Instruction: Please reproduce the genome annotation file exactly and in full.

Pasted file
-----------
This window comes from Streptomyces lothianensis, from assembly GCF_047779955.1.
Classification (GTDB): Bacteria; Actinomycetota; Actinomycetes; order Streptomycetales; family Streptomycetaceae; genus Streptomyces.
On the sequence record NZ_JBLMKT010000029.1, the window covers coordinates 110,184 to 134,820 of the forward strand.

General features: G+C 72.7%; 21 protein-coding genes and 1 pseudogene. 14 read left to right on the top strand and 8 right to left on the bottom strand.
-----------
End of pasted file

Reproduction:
This window comes from Streptomyces lothianensis, from assembly GCF_047779955.1.
Classification (GTDB): Bacteria; Actinomycetota; Actinomycetes; order Streptomycetales; family Streptomycetaceae; genus Streptomyces.
On the sequence record NZ_JBLMKT010000029.1, the window covers coordinates 110,184 to 134,820 of the forward strand.

General features: G+C 72.7%; 21 protein-coding genes and 1 pseudogene. 14 read left to right on the top strand and 8 right to left on the bottom strand.